In Sleeping on Jupiter (2015, Hachette India) Anuradha Roy creates a tale of convergences. An Indian girl, Nomi, is orphaned when her parents are slaughtered in war. She is given refuge in an ashram, where she is sexually abused by the guru, after which she is adopted by a European woman and raised in Scandanavia. As a young woman she returns to India, to Jarmuli, the seaside town where the Ashram was located. Three older women, good friends, go on a long-planned trip to the same seaside town - a well-earned but final fun weekend, as one of them is becoming infirm. They make a pilgrimage to Jarmuli's famous temple. At the same time, one of the older women's sons has also made his way to Jarmuli for work, following the break-up of his marriage. And a young man tries to earn enough money to escape from under the abusive thumb of his uncle by working as a temple guide. These characters come to Jarmuli, some from darkness in their past, some with present woes. Their meeting is meant to have a redemptive ring to it, but Roy's beautiful lyrical prose doesn't seem to raise the convergence above coincidence.
I found the writing uneven. Roy's strong suit was creating characters in fascinating states of mind. Gouri, one of the older women is in the early stages of dementia. Roy's evocative prose could at times allow the disease state to double as a dream-like, religious serenity, but at others, pedantic explanations made it mundane.
How had she confused her hotel room with her home in Calcutta? And if she could not remember which city she was in, could she ever be left alone? What future was in store for her now.Roy was at her best evoking sensual details of person and place:
...she noticed a man selling tea and the musky smell of rain-wet earth in tea served in clay cups came back to her. She could not remember when she had last had tea smelling of rain. She told herself she would get at least three cups right away to make up.The various storylines intersect at the tea stall of a man called Johnny Toppo, who may or may not have once been at the same ashram as Nomi. Although the other characters are burdened by some aspect of their lives, Johnny embodies a lightness of being.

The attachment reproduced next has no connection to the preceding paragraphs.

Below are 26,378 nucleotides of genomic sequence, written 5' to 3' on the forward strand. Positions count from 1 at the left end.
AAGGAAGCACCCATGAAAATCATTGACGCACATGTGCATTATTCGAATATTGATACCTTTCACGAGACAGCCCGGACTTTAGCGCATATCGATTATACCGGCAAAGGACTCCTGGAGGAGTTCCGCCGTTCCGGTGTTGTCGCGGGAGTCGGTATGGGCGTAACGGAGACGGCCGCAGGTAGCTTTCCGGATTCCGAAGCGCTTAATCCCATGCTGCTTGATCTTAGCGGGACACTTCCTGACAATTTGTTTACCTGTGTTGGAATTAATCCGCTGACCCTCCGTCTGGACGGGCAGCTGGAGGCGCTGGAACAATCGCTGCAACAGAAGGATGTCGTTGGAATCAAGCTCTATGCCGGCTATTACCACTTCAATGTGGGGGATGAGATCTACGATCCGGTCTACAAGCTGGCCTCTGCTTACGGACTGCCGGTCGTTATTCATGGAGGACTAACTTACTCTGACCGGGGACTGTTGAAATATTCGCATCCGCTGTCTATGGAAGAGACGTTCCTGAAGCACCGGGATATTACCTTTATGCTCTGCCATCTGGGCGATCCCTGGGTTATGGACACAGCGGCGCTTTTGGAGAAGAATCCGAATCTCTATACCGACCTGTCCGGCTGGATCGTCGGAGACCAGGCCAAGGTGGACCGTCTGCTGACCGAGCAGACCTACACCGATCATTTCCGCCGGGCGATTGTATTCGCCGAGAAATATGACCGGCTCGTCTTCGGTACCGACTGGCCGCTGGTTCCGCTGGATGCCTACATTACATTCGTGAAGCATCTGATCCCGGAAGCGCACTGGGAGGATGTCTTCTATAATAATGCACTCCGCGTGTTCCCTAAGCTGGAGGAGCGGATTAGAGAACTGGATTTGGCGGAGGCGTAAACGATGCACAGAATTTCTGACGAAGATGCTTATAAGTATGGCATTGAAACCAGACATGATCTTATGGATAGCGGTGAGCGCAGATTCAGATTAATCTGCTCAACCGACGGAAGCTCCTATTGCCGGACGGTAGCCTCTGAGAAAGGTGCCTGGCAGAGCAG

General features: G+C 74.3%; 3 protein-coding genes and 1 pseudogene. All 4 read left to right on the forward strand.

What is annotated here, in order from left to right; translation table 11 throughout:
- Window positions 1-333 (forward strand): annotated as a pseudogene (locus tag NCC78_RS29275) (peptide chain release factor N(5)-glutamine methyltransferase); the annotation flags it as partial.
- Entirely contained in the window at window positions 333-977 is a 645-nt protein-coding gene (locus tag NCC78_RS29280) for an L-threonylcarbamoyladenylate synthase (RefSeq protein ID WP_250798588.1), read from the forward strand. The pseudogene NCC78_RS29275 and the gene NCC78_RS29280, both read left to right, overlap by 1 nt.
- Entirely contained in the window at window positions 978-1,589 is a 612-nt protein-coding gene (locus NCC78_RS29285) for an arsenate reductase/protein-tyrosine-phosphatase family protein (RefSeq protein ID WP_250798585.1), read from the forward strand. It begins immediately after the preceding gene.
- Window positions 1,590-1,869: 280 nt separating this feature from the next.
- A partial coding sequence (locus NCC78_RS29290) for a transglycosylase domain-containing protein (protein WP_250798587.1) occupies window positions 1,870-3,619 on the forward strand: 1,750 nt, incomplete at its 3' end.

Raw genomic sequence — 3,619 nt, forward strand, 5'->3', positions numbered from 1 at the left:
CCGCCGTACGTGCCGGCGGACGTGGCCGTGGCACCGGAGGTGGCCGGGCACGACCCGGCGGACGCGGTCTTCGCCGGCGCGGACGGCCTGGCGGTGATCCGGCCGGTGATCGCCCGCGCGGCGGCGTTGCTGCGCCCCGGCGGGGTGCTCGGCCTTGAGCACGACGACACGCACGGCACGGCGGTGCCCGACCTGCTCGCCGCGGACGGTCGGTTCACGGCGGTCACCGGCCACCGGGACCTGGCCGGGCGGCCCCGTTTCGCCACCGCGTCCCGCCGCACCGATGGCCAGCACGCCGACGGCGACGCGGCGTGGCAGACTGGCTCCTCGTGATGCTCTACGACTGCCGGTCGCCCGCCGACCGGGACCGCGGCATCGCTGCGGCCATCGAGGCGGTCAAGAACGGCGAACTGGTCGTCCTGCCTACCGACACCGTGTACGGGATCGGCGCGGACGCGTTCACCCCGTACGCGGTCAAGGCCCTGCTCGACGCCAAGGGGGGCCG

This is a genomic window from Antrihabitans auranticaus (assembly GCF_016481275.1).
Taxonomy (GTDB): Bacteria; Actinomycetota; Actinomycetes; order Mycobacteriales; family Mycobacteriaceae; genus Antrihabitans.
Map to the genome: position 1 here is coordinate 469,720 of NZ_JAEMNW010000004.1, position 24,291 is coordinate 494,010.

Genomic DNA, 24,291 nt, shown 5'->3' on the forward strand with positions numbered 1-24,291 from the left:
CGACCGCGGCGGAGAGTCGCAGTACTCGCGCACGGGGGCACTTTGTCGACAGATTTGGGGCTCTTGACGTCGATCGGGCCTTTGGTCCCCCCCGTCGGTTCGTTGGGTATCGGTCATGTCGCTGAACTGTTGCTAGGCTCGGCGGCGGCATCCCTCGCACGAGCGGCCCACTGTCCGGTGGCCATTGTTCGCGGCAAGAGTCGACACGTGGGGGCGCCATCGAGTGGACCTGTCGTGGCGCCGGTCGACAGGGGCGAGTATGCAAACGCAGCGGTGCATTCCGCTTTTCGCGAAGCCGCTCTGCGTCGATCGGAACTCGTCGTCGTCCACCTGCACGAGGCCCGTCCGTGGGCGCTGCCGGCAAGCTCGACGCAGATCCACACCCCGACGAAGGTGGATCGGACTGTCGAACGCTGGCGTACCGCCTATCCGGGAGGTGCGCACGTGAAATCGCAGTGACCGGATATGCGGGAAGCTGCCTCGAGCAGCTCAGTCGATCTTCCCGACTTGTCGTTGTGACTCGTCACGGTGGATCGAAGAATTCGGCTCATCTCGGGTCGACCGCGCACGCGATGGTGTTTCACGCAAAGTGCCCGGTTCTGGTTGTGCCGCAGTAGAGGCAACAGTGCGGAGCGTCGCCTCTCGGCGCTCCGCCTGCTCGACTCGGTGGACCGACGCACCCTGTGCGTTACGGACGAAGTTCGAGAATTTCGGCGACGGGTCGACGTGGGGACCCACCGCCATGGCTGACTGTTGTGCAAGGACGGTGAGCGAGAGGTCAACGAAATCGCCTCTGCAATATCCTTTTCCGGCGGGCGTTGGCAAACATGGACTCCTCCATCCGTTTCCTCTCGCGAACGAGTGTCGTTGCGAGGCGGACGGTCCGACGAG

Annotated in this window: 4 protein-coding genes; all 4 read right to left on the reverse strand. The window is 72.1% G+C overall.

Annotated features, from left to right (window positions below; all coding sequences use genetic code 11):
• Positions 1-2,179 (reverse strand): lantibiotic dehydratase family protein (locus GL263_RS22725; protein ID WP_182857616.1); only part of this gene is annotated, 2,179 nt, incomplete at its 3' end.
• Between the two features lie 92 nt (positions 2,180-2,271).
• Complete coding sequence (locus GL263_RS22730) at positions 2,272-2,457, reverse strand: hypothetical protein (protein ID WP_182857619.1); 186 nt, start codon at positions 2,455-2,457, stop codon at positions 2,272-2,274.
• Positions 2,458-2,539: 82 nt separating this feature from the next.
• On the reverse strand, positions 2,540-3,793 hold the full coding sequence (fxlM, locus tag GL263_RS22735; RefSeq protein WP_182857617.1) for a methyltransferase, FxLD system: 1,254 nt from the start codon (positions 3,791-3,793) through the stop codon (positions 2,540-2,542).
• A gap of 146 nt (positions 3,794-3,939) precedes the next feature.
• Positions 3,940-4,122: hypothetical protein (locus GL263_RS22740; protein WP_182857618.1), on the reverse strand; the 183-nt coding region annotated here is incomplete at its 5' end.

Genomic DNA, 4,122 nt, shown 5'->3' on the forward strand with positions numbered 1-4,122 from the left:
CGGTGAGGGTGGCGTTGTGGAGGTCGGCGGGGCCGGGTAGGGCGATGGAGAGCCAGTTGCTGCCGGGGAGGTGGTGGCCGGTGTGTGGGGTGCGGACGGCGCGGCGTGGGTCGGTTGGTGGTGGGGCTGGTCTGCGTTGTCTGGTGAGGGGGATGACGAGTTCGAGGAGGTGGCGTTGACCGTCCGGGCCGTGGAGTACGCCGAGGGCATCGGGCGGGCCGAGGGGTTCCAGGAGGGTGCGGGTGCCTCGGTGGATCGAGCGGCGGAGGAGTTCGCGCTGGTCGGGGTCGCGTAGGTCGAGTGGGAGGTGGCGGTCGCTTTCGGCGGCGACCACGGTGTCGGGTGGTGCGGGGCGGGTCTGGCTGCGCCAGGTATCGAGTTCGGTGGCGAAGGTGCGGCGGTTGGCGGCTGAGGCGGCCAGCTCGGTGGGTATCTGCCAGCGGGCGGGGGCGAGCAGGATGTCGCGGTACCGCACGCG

"I sell tea, I was born ten years after the great earthquake in Bihar, I live in a tarpaulin shack, I have nobody, nothing to worry about, nothing to lose. I'm happy I' above the water and below the sky and I've got beeris to smoke and a half-bottle to drink. I know from the songs in my head that I used to have another life long ago. That's all there is to say about me Babu."This novel contains the ingredients of redemptive tale about relationships - the coming together of people in pairs where power can mean protection or violence, where physical contact can be love or abuse, but in the end, Roy again decides to spell it out.
"Look! On the other side of the creek. How strange, in the water..." Vidya pointed at them.
"Is that man trying to kill him or save him?"
"I think the tall one is pushing the shorter one into the water."
"No," said Latika, "I think the tall one is saving the other one from drowning. I can't see that well in the dark..."
Toppo, the tea seller, is the one character in the book for whom Roy conveys the embodiment of the spiritual freedom that is meant, I think, to be the paradoxical redemption in the story, but tellingly he is alone.